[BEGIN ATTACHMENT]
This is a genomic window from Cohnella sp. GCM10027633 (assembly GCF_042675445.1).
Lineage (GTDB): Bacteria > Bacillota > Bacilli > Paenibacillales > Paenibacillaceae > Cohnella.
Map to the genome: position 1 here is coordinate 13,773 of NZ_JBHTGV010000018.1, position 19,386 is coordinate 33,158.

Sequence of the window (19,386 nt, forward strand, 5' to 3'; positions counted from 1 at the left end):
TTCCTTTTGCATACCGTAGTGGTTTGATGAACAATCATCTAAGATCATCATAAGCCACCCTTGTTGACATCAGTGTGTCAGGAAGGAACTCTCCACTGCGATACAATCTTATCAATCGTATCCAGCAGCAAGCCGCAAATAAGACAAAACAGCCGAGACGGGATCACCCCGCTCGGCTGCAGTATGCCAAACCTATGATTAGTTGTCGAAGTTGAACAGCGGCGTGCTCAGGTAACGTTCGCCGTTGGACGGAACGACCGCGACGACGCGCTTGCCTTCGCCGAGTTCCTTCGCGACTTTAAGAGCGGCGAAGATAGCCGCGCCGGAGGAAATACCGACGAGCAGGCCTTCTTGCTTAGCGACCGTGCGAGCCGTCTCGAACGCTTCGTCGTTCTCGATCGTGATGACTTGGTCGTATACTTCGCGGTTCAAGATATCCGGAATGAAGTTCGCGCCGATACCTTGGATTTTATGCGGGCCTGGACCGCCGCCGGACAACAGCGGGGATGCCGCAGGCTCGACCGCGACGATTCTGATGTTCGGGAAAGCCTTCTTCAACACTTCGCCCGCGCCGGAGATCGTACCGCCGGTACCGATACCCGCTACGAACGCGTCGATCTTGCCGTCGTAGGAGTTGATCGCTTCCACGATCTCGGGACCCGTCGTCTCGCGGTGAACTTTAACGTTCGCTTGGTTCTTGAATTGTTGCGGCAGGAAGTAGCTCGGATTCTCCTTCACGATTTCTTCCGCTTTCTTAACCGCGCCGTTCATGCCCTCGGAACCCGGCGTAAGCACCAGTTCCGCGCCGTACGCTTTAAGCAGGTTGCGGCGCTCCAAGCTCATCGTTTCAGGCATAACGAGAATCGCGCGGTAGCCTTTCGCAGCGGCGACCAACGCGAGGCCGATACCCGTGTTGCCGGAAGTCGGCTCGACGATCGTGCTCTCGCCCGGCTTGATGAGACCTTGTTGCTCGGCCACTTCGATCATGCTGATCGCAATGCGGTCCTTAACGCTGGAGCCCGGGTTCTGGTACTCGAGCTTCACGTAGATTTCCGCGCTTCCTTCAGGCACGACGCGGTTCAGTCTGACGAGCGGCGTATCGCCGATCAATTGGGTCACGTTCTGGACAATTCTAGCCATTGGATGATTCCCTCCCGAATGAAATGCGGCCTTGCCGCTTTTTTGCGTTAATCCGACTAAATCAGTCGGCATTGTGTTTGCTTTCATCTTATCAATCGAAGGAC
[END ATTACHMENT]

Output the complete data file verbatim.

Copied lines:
This is a genomic window from Cohnella sp. GCM10027633 (assembly GCF_042675445.1).
Lineage (GTDB): Bacteria > Bacillota > Bacilli > Paenibacillales > Paenibacillaceae > Cohnella.
Map to the genome: position 1 here is coordinate 13,773 of NZ_JBHTGV010000018.1, position 19,386 is coordinate 33,158.

Sequence of the window (19,386 nt, forward strand, 5' to 3'; positions counted from 1 at the left end):
TTCCTTTTGCATACCGTAGTGGTTTGATGAACAATCATCTAAGATCATCATAAGCCACCCTTGTTGACATCAGTGTGTCAGGAAGGAACTCTCCACTGCGATACAATCTTATCAATCGTATCCAGCAGCAAGCCGCAAATAAGACAAAACAGCCGAGACGGGATCACCCCGCTCGGCTGCAGTATGCCAAACCTATGATTAGTTGTCGAAGTTGAACAGCGGCGTGCTCAGGTAACGTTCGCCGTTGGACGGAACGACCGCGACGACGCGCTTGCCTTCGCCGAGTTCCTTCGCGACTTTAAGAGCGGCGAAGATAGCCGCGCCGGAGGAAATACCGACGAGCAGGCCTTCTTGCTTAGCGACCGTGCGAGCCGTCTCGAACGCTTCGTCGTTCTCGATCGTGATGACTTGGTCGTATACTTCGCGGTTCAAGATATCCGGAATGAAGTTCGCGCCGATACCTTGGATTTTATGCGGGCCTGGACCGCCGCCGGACAACAGCGGGGATGCCGCAGGCTCGACCGCGACGATTCTGATGTTCGGGAAAGCCTTCTTCAACACTTCGCCCGCGCCGGAGATCGTACCGCCGGTACCGATACCCGCTACGAACGCGTCGATCTTGCCGTCGTAGGAGTTGATCGCTTCCACGATCTCGGGACCCGTCGTCTCGCGGTGAACTTTAACGTTCGCTTGGTTCTTGAATTGTTGCGGCAGGAAGTAGCTCGGATTCTCCTTCACGATTTCTTCCGCTTTCTTAACCGCGCCGTTCATGCCCTCGGAACCCGGCGTAAGCACCAGTTCCGCGCCGTACGCTTTAAGCAGGTTGCGGCGCTCCAAGCTCATCGTTTCAGGCATAACGAGAATCGCGCGGTAGCCTTTCGCAGCGGCGACCAACGCGAGGCCGATACCCGTGTTGCCGGAAGTCGGCTCGACGATCGTGCTCTCGCCCGGCTTGATGAGACCTTGTTGCTCGGCCACTTCGATCATGCTGATCGCAATGCGGTCCTTAACGCTGGAGCCCGGGTTCTGGTACTCGAGCTTCACGTAGATTTCCGCGCTTCCTTCAGGCACGACGCGGTTCAGTCTGACGAGCGGCGTATCGCCGATCAATTGGGTCACGTTCTGGACAATTCTAGCCATTGGATGATTCCCTCCCGAATGAAATGCGGCCTTGCCGCTTTTTTGCGTTAATCCGACTAAATCAGTCGGCATTGTGTTTGCTTTCATCTTATCAATCGAAGGAC